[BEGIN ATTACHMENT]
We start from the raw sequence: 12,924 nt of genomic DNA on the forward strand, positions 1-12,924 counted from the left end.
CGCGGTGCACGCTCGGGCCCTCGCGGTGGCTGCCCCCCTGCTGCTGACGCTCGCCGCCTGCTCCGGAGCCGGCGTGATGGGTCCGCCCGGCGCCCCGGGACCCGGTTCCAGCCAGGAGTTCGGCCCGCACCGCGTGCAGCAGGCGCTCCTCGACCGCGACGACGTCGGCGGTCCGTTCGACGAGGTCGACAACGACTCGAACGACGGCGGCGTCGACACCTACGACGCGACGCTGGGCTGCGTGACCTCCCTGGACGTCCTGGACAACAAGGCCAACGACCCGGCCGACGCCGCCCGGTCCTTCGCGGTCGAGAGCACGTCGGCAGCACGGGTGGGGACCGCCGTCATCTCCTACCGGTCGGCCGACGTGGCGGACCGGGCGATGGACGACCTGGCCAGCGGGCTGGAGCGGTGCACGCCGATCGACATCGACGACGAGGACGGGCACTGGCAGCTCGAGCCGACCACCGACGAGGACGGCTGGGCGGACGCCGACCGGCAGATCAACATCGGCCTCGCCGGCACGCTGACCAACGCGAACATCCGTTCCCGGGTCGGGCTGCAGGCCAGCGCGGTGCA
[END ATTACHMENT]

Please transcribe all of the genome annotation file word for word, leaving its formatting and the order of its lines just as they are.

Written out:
We start from the raw sequence: 12,924 nt of genomic DNA on the forward strand, positions 1-12,924 counted from the left end.
CGCGGTGCACGCTCGGGCCCTCGCGGTGGCTGCCCCCCTGCTGCTGACGCTCGCCGCCTGCTCCGGAGCCGGCGTGATGGGTCCGCCCGGCGCCCCGGGACCCGGTTCCAGCCAGGAGTTCGGCCCGCACCGCGTGCAGCAGGCGCTCCTCGACCGCGACGACGTCGGCGGTCCGTTCGACGAGGTCGACAACGACTCGAACGACGGCGGCGTCGACACCTACGACGCGACGCTGGGCTGCGTGACCTCCCTGGACGTCCTGGACAACAAGGCCAACGACCCGGCCGACGCCGCCCGGTCCTTCGCGGTCGAGAGCACGTCGGCAGCACGGGTGGGGACCGCCGTCATCTCCTACCGGTCGGCCGACGTGGCGGACCGGGCGATGGACGACCTGGCCAGCGGGCTGGAGCGGTGCACGCCGATCGACATCGACGACGAGGACGGGCACTGGCAGCTCGAGCCGACCACCGACGAGGACGGCTGGGCGGACGCCGACCGGCAGATCAACATCGGCCTCGCCGGCACGCTGACCAACGCGAACATCCGTTCCCGGGTCGGGCTGCAGGCCAGCGCGGTGCA